Generic prejudice in The law: Sexual assault and homicide Article

Wiener, RL, Arnot, L, Winter, R et al. (2006). Generic prejudice in The law: Sexual assault and homicide . BASIC AND APPLIED SOCIAL PSYCHOLOGY, 28(2), 145-155. 10.1207/s15324834basp2802_4

cited authors

  • Wiener, RL; Arnot, L; Winter, R; Redmond, B


  • This article distinguishes generic prejudice, prejudgments about classes of cases and defendants, from other forms of juror bias that undermine the impartiality principle of the Constitution. It develops an experimental method to study 2 types of generic prejudice (biases based upon specific charges, and biases based upon crime categories) and tests the role of cognitive resource theory and simple attention models in explaining when generic prejudice is most likely to be a threat to jury decisions. Results of 2 experiments using undergraduate research participants as mock jurors demonstrate that generic prejudice is more likely to be found in sexual assault cases relative to homicide cases, but that general adjudicative bias favoring the prosecution or the defense across crime categories is more likely to be found in homicide cases. There was some support for cognitive resource theory as an explanation for evaluations in sexual assault cases, and simple attention models for evaluations in homicide cases. Copyright © 2006, Lawrence Erlbaum Associates, Inc.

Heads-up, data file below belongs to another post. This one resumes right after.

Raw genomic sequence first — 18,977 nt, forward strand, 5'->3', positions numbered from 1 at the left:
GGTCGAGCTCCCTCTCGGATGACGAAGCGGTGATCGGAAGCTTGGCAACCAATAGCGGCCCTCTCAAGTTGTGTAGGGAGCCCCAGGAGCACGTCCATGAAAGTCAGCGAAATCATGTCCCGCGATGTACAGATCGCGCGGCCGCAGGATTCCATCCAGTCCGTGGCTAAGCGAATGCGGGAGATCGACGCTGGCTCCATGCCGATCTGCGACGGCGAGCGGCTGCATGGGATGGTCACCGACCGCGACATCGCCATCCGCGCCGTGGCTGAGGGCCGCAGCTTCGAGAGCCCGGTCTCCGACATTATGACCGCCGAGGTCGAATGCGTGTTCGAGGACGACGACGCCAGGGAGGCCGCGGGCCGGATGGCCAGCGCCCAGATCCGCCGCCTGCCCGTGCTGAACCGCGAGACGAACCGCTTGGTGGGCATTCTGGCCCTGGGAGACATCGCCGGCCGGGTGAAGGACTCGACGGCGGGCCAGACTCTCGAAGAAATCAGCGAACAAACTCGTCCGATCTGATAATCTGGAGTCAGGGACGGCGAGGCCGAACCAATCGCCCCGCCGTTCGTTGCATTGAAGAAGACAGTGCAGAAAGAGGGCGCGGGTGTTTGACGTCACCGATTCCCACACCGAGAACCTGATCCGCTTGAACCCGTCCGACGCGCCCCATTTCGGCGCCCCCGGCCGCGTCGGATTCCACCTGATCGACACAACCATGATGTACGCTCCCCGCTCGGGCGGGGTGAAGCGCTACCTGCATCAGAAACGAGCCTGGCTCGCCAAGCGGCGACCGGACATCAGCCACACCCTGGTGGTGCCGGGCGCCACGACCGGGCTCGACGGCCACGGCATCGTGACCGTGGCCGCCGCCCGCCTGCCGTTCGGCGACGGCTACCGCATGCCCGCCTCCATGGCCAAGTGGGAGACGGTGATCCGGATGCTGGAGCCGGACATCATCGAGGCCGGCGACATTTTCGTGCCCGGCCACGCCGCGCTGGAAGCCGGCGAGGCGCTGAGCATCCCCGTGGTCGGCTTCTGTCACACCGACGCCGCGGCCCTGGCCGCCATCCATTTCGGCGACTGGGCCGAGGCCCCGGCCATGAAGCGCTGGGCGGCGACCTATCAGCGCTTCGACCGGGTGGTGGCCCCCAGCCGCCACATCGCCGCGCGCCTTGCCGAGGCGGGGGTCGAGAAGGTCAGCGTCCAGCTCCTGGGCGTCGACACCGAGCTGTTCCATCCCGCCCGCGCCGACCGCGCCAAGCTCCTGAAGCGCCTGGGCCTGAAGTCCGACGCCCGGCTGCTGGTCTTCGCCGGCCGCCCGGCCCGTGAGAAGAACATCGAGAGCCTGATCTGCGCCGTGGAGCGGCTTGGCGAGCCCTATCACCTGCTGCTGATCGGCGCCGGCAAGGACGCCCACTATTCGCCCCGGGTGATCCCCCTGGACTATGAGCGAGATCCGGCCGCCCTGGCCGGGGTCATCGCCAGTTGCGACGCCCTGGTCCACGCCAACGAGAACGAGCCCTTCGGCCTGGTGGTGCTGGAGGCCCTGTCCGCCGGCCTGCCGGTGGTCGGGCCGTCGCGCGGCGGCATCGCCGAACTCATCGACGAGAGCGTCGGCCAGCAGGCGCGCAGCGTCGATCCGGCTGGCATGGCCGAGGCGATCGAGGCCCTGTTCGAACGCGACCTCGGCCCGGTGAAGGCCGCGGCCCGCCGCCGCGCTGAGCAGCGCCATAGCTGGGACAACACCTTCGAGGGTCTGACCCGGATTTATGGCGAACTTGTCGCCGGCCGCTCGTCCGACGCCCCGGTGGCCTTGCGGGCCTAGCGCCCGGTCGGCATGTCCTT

publication date

  • July 20, 2006

published in

Digital Object Identifier (DOI)

start page

  • 145

end page

  • 155


  • 28


  • 2